Red Squirrel



    Sciurus vulgaris
    Temperate Forests
    Native Species
    Near Threatened


The Education Complex

About the Red Squirrel

A red-haired member of the rodent family, the Red Squirrel is an arboreal creature with a distinctive bushy tail and long ear tufts. Males and females are the same size and can grow up to 23cm in height with a tail length of between 15 and 20cm. The species’ coat becomes a lighter colour in the warmer summer months.


The Red Squirrel is native to Irish woodland areas and is found in pockets around the country as a result. The species is arboreal – spending most of its time high up in trees.

Wild Notes

The Red Squirrel leaps from tree to tree and can scamper along branches at high speeds while it’s moving around. Their incisors – used for opening pine cones and seeds – never wear out, like other rodents’ teeth, and its eyes are located high on the side of its head so it can watch for airborne predators at all times.

The animal uses twigs, bark and leaves to build rounded nests called dreys and generally has between three and six young each year, usually in the summer. Young are weaned at nine weeks and stay with their mother until she has had her next litter. The Squirrel’s typical life span is between 3 and 6 years.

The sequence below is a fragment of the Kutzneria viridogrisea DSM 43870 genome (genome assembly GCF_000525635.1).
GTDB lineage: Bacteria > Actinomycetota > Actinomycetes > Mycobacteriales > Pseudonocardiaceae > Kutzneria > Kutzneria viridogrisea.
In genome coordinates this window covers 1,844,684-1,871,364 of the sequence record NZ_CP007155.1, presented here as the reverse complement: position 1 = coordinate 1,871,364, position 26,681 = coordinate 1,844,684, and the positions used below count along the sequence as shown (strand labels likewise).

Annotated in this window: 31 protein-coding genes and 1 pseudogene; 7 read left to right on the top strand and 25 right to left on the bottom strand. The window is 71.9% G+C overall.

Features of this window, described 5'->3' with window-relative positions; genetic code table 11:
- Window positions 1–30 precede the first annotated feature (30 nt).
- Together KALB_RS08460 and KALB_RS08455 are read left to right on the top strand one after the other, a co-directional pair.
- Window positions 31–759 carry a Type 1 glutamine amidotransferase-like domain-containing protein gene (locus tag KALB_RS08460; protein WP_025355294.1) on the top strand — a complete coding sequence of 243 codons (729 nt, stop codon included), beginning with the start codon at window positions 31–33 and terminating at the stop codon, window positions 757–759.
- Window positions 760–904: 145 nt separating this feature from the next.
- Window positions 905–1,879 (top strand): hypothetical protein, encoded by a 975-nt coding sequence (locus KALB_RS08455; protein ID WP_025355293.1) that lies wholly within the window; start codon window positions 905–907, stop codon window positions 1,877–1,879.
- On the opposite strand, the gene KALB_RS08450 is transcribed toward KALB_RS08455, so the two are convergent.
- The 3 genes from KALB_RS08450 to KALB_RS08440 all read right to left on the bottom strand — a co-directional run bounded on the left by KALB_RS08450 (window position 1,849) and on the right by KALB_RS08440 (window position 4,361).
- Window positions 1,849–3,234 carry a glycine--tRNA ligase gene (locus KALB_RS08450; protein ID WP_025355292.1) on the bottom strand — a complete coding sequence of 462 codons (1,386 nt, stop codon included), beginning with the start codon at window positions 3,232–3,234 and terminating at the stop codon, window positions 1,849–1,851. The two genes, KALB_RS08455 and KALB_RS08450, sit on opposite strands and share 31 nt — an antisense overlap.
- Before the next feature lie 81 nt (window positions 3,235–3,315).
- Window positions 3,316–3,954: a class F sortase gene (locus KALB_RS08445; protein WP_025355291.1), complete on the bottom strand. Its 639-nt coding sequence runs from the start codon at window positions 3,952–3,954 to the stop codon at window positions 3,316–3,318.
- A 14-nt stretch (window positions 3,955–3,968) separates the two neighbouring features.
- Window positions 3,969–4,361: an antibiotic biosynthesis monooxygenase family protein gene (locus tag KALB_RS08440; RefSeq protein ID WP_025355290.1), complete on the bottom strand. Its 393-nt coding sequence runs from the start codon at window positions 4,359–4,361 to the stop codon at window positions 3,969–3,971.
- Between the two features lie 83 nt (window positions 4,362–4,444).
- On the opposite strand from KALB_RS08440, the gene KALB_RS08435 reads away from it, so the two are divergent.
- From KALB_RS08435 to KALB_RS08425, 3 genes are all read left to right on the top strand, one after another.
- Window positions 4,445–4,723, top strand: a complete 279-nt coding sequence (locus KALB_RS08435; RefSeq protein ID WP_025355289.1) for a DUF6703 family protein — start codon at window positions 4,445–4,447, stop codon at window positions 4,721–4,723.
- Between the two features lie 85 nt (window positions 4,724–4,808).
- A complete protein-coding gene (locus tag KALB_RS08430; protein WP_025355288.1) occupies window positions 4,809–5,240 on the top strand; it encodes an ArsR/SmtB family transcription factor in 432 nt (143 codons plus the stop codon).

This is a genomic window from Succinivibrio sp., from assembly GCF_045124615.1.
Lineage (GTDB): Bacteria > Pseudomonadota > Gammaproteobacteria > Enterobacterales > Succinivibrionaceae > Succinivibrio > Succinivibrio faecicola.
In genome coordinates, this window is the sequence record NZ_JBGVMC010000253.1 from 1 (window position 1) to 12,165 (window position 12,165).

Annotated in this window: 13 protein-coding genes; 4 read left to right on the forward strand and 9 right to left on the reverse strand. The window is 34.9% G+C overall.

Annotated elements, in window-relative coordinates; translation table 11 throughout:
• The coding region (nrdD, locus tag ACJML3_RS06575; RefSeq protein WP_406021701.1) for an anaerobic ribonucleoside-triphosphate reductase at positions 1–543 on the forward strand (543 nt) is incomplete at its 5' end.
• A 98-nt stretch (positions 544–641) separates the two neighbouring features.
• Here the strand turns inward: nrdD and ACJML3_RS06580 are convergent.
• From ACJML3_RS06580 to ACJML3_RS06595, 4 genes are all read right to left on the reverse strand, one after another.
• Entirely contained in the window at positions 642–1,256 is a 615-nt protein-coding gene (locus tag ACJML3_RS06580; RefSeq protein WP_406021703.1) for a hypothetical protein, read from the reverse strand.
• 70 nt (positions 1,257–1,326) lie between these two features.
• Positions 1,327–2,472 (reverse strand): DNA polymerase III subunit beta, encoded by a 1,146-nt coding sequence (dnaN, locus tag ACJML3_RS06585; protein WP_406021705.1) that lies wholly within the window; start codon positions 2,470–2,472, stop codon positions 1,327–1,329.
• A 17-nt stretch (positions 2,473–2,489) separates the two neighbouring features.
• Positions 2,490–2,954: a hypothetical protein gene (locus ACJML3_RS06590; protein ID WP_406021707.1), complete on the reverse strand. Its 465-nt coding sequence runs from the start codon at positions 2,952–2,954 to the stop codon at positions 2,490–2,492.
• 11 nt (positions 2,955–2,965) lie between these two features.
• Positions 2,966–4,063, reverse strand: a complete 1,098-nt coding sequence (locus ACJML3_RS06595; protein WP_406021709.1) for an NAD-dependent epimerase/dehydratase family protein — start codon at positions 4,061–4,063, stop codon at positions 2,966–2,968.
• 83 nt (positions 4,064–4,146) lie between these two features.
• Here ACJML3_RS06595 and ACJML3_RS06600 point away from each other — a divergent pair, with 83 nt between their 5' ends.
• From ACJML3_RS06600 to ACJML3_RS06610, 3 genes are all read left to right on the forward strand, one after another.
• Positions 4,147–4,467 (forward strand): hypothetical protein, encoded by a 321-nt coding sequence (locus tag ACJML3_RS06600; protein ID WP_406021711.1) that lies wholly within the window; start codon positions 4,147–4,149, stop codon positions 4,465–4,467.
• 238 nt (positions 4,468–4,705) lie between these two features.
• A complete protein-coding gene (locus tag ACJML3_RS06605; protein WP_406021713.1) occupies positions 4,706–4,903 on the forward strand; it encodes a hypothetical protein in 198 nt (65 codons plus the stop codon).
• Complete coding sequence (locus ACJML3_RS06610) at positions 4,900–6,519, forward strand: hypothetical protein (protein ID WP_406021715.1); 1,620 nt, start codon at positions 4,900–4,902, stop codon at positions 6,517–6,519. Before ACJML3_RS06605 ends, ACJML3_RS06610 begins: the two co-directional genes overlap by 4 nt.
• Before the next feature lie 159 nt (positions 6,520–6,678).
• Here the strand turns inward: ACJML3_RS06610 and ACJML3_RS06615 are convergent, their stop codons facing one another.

The Red Squirrel is slowly being displaced in Ireland – and Great Britain – by its relative the Grey Squirrel, a species that was introduced from North America in 1911. Grey Squirrels are larger, less specialised and can eat acorns that are not yet ripe enough for the Red Squirrel, so while the Red Squirrel is listed as Least Concern globally, it is Near Threatened in Ireland.

Did You Know?

Contrary to what many people believe, the Squirrel does not hibernate in order to survive the cold winter months. It does, however, store food during Autumn months and while it’s generally a solitary creature, it can share a drey with several others to keep warm.

The Fota Connection.

Grey Squirrels are not present on Fota Island, though they have been spotted as far south as Mitchelstown in recent times. As a result, the Park is anxious to maintain its own environment as a safe haven for the Red Squirrel, which is often seen scampering in and around the car park and within the woodland areas of the Park’s boundaries.


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